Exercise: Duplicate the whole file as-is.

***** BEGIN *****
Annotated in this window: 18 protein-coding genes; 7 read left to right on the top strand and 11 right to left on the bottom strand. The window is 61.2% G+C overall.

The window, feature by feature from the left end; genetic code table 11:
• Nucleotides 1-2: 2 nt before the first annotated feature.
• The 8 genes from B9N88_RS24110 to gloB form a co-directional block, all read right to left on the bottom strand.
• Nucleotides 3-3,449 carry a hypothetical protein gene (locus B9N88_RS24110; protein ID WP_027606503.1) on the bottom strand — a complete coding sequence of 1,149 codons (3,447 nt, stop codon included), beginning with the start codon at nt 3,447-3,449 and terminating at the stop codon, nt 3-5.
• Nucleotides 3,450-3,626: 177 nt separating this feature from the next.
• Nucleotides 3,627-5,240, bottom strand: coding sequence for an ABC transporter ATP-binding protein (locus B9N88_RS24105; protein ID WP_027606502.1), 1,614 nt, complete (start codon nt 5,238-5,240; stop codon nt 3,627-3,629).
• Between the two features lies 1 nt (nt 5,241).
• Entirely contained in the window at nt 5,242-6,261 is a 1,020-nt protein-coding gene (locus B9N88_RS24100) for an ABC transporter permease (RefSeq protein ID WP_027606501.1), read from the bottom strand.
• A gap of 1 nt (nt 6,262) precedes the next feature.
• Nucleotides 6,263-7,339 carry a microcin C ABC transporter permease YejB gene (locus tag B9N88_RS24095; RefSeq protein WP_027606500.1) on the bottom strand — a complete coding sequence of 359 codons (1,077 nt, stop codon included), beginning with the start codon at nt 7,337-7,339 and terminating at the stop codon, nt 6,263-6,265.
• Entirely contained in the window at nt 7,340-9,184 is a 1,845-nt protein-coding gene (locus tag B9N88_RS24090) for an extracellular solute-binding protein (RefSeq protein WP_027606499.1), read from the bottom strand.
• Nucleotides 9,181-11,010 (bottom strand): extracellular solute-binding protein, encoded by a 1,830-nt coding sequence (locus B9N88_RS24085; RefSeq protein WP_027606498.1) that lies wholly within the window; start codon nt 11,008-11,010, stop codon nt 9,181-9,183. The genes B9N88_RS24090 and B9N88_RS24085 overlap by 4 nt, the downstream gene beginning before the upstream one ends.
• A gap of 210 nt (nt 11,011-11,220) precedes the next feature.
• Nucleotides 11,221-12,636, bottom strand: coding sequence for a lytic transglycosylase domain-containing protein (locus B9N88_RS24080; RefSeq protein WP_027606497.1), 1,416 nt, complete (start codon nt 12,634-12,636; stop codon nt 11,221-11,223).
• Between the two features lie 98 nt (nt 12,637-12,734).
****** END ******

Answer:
Annotated in this window: 18 protein-coding genes; 7 read left to right on the top strand and 11 right to left on the bottom strand. The window is 61.2% G+C overall.

The window, feature by feature from the left end; genetic code table 11:
• Nucleotides 1-2: 2 nt before the first annotated feature.
• The 8 genes from B9N88_RS24110 to gloB form a co-directional block, all read right to left on the bottom strand.
• Nucleotides 3-3,449 carry a hypothetical protein gene (locus B9N88_RS24110; protein ID WP_027606503.1) on the bottom strand — a complete coding sequence of 1,149 codons (3,447 nt, stop codon included), beginning with the start codon at nt 3,447-3,449 and terminating at the stop codon, nt 3-5.
• Nucleotides 3,450-3,626: 177 nt separating this feature from the next.
• Nucleotides 3,627-5,240, bottom strand: coding sequence for an ABC transporter ATP-binding protein (locus B9N88_RS24105; protein ID WP_027606502.1), 1,614 nt, complete (start codon nt 5,238-5,240; stop codon nt 3,627-3,629).
• Between the two features lies 1 nt (nt 5,241).
• Entirely contained in the window at nt 5,242-6,261 is a 1,020-nt protein-coding gene (locus B9N88_RS24100) for an ABC transporter permease (RefSeq protein ID WP_027606501.1), read from the bottom strand.
• A gap of 1 nt (nt 6,262) precedes the next feature.
• Nucleotides 6,263-7,339 carry a microcin C ABC transporter permease YejB gene (locus tag B9N88_RS24095; RefSeq protein WP_027606500.1) on the bottom strand — a complete coding sequence of 359 codons (1,077 nt, stop codon included), beginning with the start codon at nt 7,337-7,339 and terminating at the stop codon, nt 6,263-6,265.
• Entirely contained in the window at nt 7,340-9,184 is a 1,845-nt protein-coding gene (locus tag B9N88_RS24090) for an extracellular solute-binding protein (RefSeq protein WP_027606499.1), read from the bottom strand.
• Nucleotides 9,181-11,010 (bottom strand): extracellular solute-binding protein, encoded by a 1,830-nt coding sequence (locus B9N88_RS24085; RefSeq protein WP_027606498.1) that lies wholly within the window; start codon nt 11,008-11,010, stop codon nt 9,181-9,183. The genes B9N88_RS24090 and B9N88_RS24085 overlap by 4 nt, the downstream gene beginning before the upstream one ends.
• A gap of 210 nt (nt 11,011-11,220) precedes the next feature.
• Nucleotides 11,221-12,636, bottom strand: coding sequence for a lytic transglycosylase domain-containing protein (locus B9N88_RS24080; RefSeq protein WP_027606497.1), 1,416 nt, complete (start codon nt 12,634-12,636; stop codon nt 11,221-11,223).
• Between the two features lie 98 nt (nt 12,637-12,734).